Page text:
Compare any two graphics cards:
GeForce 8400 GS 512MB vs GeForce GT 210
IntroThe GeForce 8400 GS 512MB has clock speeds of 650 MHz on the GPU, and 400 MHz on the 512 MB of DDR2 RAM. It features 16 SPUs along with 8 TAUs and 4 ROPs.
Compare that to the GeForce GT 210, which makes use of a 40 nm design. nVidia has clocked the core speed at 589 MHz. The DDR3 memory is set to run at a speed of 800 MHz on this particular card. It features 16 SPUs along with 8 Texture Address Units and 4 ROPs.
(No game benchmarks for this combination yet.)
Power Usage and Theoretical Benchmarks
Power Consumption (Max TDP)
In theory, the GeForce GT 210 should be 100% faster than the GeForce 8400 GS 512MB overall, because of its greater bandwidth. (explain)
Texel RateThe GeForce 8400 GS 512MB is a bit (more or less 10%) faster with regards to anisotropic filtering than the GeForce GT 210. (explain)
Pixel RateIf running with lots of anti-aliasing is important to you, then the GeForce 8400 GS 512MB is superior to the GeForce GT 210, though only just barely. (explain)
Please note that the above 'benchmarks' are all just theoretical - the results were calculated based on the card's specifications, and real-world performance may (and probably will) vary at least a bit.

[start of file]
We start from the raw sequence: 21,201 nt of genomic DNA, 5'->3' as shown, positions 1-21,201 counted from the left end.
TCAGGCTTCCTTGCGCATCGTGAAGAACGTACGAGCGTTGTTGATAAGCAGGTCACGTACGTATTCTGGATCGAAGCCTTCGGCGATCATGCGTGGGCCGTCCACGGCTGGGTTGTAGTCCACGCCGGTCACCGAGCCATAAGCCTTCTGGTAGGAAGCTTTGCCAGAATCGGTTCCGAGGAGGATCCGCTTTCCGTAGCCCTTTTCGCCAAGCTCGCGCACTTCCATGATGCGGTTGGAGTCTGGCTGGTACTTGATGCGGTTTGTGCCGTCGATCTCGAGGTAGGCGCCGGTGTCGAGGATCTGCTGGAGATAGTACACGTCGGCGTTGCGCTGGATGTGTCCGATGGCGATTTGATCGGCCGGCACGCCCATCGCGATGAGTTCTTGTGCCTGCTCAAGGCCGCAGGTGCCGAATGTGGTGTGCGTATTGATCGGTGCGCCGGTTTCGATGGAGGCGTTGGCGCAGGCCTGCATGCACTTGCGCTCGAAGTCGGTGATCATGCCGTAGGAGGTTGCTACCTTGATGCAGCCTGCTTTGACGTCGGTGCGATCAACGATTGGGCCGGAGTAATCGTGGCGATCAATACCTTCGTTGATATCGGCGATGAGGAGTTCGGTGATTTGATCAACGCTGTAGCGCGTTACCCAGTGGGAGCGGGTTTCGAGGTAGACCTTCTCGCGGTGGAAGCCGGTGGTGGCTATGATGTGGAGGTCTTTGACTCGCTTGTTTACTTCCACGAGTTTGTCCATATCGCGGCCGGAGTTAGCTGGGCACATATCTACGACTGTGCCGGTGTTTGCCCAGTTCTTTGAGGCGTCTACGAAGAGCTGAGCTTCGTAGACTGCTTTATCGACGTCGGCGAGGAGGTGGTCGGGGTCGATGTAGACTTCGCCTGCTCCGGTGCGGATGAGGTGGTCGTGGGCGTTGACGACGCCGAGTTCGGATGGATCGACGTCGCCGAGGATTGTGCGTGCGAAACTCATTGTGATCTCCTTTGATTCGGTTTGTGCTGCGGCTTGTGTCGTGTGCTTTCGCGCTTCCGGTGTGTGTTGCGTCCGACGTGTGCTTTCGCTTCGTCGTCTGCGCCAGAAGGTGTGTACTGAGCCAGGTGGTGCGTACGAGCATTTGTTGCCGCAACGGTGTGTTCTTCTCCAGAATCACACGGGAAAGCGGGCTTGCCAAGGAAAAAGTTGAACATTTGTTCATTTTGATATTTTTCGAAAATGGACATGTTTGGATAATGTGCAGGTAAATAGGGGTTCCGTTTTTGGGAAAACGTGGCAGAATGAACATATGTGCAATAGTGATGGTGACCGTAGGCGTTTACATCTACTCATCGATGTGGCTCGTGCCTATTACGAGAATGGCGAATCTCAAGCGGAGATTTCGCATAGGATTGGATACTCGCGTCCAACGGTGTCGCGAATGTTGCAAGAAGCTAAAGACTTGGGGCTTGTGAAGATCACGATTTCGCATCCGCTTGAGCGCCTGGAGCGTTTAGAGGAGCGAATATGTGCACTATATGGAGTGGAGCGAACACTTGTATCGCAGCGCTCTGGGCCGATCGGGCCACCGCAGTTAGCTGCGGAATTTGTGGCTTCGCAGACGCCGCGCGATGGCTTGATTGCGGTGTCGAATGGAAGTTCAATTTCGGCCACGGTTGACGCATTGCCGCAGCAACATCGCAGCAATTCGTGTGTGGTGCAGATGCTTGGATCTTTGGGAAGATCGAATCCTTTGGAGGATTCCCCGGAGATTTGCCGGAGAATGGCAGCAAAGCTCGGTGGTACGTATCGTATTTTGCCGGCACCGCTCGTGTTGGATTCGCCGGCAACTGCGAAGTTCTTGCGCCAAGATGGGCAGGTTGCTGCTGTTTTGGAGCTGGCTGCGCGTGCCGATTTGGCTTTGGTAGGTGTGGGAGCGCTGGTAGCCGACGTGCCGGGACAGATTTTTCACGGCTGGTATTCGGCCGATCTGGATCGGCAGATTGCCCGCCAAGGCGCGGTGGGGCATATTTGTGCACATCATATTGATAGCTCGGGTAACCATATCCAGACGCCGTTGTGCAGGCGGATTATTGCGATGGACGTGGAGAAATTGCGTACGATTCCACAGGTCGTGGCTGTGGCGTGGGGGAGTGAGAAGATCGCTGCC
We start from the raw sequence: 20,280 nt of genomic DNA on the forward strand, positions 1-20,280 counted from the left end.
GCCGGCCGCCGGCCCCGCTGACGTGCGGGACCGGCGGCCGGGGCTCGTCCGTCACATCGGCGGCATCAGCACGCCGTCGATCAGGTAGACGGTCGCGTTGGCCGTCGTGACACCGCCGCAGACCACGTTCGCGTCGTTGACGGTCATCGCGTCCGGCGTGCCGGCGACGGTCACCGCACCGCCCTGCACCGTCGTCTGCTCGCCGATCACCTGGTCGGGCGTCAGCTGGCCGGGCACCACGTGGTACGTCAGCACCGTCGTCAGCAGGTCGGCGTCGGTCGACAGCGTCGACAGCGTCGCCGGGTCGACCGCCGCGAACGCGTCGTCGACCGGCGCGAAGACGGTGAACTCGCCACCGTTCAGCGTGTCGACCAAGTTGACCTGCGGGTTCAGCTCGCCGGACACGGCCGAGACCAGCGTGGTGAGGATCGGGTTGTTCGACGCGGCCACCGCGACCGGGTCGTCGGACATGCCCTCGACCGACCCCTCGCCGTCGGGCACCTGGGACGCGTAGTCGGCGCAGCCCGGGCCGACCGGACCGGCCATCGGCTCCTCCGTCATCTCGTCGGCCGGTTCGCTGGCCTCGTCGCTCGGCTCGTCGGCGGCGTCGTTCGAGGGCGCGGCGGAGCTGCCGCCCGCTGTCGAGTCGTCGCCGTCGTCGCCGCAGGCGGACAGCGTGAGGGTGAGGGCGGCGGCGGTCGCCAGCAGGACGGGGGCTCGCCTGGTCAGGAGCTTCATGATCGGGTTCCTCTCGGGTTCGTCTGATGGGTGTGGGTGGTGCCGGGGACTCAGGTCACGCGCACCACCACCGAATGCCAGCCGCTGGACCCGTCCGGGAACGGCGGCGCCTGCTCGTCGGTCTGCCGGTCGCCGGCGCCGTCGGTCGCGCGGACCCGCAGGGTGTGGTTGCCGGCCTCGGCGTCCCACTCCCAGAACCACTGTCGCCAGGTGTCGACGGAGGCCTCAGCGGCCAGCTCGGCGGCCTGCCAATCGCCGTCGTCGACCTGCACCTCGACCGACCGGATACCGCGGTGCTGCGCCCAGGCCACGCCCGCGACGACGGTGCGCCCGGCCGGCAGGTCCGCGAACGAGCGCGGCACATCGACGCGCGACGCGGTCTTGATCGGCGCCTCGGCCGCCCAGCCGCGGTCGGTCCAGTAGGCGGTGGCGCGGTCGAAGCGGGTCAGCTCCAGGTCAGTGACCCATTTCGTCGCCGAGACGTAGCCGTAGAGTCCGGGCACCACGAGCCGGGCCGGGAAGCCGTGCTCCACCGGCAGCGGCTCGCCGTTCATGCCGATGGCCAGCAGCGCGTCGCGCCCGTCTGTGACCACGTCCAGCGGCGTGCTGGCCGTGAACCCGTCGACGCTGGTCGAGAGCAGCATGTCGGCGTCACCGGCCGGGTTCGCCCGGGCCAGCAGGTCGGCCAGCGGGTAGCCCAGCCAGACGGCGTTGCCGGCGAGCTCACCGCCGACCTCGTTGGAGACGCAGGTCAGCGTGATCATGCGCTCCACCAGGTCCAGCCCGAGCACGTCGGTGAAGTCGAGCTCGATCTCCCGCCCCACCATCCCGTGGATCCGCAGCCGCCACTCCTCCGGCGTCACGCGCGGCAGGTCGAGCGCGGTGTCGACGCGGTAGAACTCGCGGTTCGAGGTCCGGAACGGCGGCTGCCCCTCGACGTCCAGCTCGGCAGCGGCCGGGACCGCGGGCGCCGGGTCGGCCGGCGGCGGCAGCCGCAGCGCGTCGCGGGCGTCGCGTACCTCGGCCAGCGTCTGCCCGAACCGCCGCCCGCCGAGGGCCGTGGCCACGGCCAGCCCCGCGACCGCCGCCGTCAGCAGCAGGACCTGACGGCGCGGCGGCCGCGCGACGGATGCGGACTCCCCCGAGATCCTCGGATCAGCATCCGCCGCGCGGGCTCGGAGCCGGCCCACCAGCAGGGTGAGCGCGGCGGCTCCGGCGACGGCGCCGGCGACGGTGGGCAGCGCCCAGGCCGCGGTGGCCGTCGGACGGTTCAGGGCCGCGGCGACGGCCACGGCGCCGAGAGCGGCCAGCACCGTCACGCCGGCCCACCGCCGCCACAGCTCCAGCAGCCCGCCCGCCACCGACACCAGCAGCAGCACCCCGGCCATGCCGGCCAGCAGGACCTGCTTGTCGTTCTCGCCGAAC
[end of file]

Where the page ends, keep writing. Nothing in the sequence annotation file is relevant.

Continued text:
Price ComparisonPlease note that the price comparisons are based on search keywords, and might not be the exact same card listed on this page. We have no control over the accuracy of their search results.
Memory Bandwidth: Bandwidth is the maximum amount of data (in units of MB per second) that can be transported across the external memory interface in a second. The number is calculated by multiplying the card's interface width by its memory speed. In the case of DDR RAM, it must be multiplied by 2 once again. If it uses DDR5, multiply by ANOTHER 2x. The better the memory bandwidth, the faster the card will be in general. It especially helps with anti-aliasing, High Dynamic Range and higher screen resolutions.
Texel Rate: Texel rate is the maximum texture map elements (texels) that are processed per second. This number is worked out by multiplying the total number of texture units of the card by the core clock speed of the chip. The higher this number, the better the graphics card will be at texture filtering (anisotropic filtering - AF). It is measured in millions of texels processed in a second.
Pixel Rate: Pixel rate is the maximum number of pixels that the graphics card could possibly record to the local memory per second - measured in millions of pixels per second. The number is worked out by multiplying the amount of Render Output Units by the clock speed of the card. ROPs (Raster Operations Pipelines - also called Render Output Units) are responsible for outputting the pixels (image) to the screen. The actual pixel fill rate also depends on quite a few other factors, especially the memory bandwidth of the card - the lower the bandwidth is, the lower the potential to reach the maximum fill rate.